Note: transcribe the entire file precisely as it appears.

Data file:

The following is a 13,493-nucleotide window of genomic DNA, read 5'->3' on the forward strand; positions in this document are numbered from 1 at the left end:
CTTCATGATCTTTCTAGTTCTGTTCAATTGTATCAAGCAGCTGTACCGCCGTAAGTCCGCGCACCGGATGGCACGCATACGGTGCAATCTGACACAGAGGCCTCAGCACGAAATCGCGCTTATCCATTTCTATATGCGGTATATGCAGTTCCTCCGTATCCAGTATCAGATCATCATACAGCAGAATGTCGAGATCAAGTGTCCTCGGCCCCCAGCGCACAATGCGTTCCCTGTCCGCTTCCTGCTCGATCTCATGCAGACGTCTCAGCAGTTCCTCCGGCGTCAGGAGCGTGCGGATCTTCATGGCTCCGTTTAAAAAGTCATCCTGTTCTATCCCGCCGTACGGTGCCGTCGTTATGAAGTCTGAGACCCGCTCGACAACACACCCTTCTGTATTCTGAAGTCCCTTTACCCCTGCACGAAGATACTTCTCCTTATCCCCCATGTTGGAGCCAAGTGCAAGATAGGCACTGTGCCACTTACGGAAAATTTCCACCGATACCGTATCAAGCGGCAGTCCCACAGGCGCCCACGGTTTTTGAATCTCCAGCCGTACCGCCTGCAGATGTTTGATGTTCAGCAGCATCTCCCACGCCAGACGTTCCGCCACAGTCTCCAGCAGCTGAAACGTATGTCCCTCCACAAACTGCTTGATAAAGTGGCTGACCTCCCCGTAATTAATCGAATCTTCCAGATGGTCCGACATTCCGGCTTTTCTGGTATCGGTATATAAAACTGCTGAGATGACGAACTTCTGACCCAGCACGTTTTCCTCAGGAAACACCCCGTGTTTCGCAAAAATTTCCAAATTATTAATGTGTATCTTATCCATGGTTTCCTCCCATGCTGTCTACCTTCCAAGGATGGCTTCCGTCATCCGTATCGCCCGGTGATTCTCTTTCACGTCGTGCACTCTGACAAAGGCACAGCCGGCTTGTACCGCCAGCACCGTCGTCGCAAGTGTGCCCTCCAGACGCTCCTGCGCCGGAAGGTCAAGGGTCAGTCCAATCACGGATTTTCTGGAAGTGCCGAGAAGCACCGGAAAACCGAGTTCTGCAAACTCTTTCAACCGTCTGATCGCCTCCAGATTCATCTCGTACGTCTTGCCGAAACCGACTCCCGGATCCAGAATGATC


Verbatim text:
The following is a 13,493-nucleotide window of genomic DNA, read 5'->3' on the forward strand; positions in this document are numbered from 1 at the left end:
CTTCATGATCTTTCTAGTTCTGTTCAATTGTATCAAGCAGCTGTACCGCCGTAAGTCCGCGCACCGGATGGCACGCATACGGTGCAATCTGACACAGAGGCCTCAGCACGAAATCGCGCTTATCCATTTCTATATGCGGTATATGCAGTTCCTCCGTATCCAGTATCAGATCATCATACAGCAGAATGTCGAGATCAAGTGTCCTCGGCCCCCAGCGCACAATGCGTTCCCTGTCCGCTTCCTGCTCGATCTCATGCAGACGTCTCAGCAGTTCCTCCGGCGTCAGGAGCGTGCGGATCTTCATGGCTCCGTTTAAAAAGTCATCCTGTTCTATCCCGCCGTACGGTGCCGTCGTTATGAAGTCTGAGACCCGCTCGACAACACACCCTTCTGTATTCTGAAGTCCCTTTACCCCTGCACGAAGATACTTCTCCTTATCCCCCATGTTGGAGCCAAGTGCAAGATAGGCACTGTGCCACTTACGGAAAATTTCCACCGATACCGTATCAAGCGGCAGTCCCACAGGCGCCCACGGTTTTTGAATCTCCAGCCGTACCGCCTGCAGATGTTTGATGTTCAGCAGCATCTCCCACGCCAGACGTTCCGCCACAGTCTCCAGCAGCTGAAACGTATGTCCCTCCACAAACTGCTTGATAAAGTGGCTGACCTCCCCGTAATTAATCGAATCTTCCAGATGGTCCGACATTCCGGCTTTTCTGGTATCGGTATATAAAACTGCTGAGATGACGAACTTCTGACCCAGCACGTTTTCCTCAGGAAACACCCCGTGTTTCGCAAAAATTTCCAAATTATTAATGTGTATCTTATCCATGGTTTCCTCCCATGCTGTCTACCTTCCAAGGATGGCTTCCGTCATCCGTATCGCCCGGTGATTCTCTTTCACGTCGTGCACTCTGACAAAGGCACAGCCGGCTTGTACCGCCAGCACCGTCGTCGCAAGTGTGCCCTCCAGACGCTCCTGCGCCGGAAGGTCAAGGGTCAGTCCAATCACGGATTTTCTGGAAGTGCCGAGAAGCACCGGAAAACCGAGTTCTGCAAACTCTTTCAACCGTCTGATCGCCTCCAGATTCATCTCGTACGTCTTGCCGAAACCGACTCCCGGATCCAGAATGATC